The interaction of human immunodeficiency virus type 1(HIV-1) and target cells involves sequential binding of the viral gp120 Env protein to the CD4 receptor and a chemokine co-receptor [1]. The high selection pressures exerted on the viral gp120 molecule explain why the HIV-1 viral populations have very high genetic diversity. Early after infection, HIV-1 variants are largely or exclusively bind to β-chemokine co-receptor CCR5 in conjunction with CD4 molecules; such variants are termed ‘R5 viruses’ [2]. These viruses are non-syncytium-inducing isolates and do not replicate in T-cell lines, but replicate well in macrophages and are known as macrophage tropic strains. T-cell line-tropic HIV-1 viruses using another α-chemokine receptor, CXCR4, called ×4 variants while dual tropic or mixed (D/M) populations can interact with both CCR5 and CXCR4 coreceptors in the fusion process [3]. The emergence of ×4 viruses and D/M isolates generally occur at the later stage of infection and are consistently associated with increased severity of disease in roughly half of all persons infected with HIV [46]. Currently, there is much interest in determining coreceptor tropism before initiating treatment with the CCR5 coreceptor blocker maraviroc which has exclusive activity against R5 viruses [7, 8]. HIV-1 tropism may be determined by phenotypic or genotypic assays. Phenotypic testing assess the ability of pseudoviruses carrying the entire cloned env gene from a patient’s virus to infect CCR5 or CXCR4 reporter cell-lines that also express CD4 molecules [9]. Although this approach has demonstrated good sensitivity and correlates well with clinical outcome [7], phenotypic testing are complex to perform, prohibitively expensive, and time-consuming. It may also be inferred genotypically from the 35-amino-acid V3 loop region of the viral envelope protein, gp120 sequence [10]. Emerging data from several studies indicate that genotypic approach has several advantages over the phenotypic assay that include a low cost, simpler technical demands, faster turnaround time, and more suitable to a large series compared with phenotypic tropism testing [11, 12]. Moreover, genotypic predictors proved to be highly concordant with phenotype data and can reliably be used to determine viral tropism particularly in treatment-experienced patients [8, 12, 13]. Previous studies generally indicated that CXCR4-using viruses carry positively charged amino acids in the V3 loop, while CCR5-tropic viruses do not [14, 15]. In a clinical setting, detection of ×4 variants at low concentrations is considered important because they may potentially emerge during therapy with a CCR5 antagonist. To improve the laboratory detection sensitivity of ×4 minority species in aviremic patients, the European Consensus Group guidelines recommended generation of sequences through independent triplicate PCR amplification and/or by deep sequencing technology [12, 16].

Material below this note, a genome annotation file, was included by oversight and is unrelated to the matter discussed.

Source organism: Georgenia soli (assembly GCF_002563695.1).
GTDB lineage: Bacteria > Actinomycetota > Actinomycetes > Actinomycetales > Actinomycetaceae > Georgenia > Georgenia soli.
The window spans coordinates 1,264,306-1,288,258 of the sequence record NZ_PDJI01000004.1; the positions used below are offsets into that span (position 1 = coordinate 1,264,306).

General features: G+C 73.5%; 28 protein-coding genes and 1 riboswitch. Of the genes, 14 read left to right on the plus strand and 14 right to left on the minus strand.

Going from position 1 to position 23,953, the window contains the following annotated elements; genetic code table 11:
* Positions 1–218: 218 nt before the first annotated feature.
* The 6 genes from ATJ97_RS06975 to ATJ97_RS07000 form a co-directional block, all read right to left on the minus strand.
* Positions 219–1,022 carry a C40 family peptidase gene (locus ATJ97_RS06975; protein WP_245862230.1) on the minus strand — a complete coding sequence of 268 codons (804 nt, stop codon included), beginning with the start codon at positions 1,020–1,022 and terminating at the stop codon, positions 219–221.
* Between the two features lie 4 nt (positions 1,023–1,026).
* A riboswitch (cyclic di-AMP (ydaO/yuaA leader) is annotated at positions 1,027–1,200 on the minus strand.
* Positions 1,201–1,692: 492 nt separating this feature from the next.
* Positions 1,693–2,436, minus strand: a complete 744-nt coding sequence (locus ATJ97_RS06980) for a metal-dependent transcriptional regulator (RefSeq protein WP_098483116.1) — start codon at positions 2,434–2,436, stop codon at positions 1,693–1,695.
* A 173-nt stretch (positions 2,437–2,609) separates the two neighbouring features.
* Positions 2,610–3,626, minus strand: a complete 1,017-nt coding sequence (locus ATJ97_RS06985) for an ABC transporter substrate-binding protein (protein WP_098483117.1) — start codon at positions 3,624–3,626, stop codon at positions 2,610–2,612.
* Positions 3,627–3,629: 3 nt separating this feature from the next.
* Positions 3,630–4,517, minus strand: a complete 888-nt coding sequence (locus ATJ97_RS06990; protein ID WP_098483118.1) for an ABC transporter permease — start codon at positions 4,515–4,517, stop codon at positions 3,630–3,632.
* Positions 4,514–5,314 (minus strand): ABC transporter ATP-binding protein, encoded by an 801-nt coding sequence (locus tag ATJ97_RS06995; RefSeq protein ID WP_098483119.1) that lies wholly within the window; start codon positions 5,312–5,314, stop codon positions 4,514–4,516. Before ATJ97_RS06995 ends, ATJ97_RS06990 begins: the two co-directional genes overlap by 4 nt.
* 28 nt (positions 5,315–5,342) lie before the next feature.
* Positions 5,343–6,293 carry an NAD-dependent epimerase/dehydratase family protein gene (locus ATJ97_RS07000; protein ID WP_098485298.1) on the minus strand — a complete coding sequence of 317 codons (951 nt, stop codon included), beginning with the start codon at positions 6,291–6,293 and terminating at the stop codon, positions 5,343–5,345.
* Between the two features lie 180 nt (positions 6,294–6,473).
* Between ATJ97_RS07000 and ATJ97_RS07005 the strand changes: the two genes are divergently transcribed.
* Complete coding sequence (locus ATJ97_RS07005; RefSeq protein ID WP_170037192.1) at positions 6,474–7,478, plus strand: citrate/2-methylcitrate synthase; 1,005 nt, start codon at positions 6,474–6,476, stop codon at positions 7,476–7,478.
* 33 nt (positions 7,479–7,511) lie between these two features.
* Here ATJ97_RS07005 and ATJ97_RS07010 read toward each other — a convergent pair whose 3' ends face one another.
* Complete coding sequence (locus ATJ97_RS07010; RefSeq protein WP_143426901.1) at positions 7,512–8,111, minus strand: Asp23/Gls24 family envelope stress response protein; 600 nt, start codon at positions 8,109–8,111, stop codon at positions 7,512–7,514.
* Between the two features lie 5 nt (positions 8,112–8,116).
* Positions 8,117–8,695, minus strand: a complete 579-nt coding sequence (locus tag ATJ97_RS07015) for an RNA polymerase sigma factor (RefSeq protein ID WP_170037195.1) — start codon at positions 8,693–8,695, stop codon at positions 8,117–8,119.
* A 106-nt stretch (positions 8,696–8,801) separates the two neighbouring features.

Despite the fact that Maraviroc has been used in Brazil since 2007, few data are available about its efficacy during routine use. Recently, Alencar et al. [17] found that 27.5 % of samples from patients failing previous antiretroviral therapy harbored one or more mutations that confer some degree of susceptibility to maraviroc. In another study, Araújo and coworkers [18] reported that most of the resistance-associated mutations in ARV-naïve patients occur in subtype C compared with subtype B strains.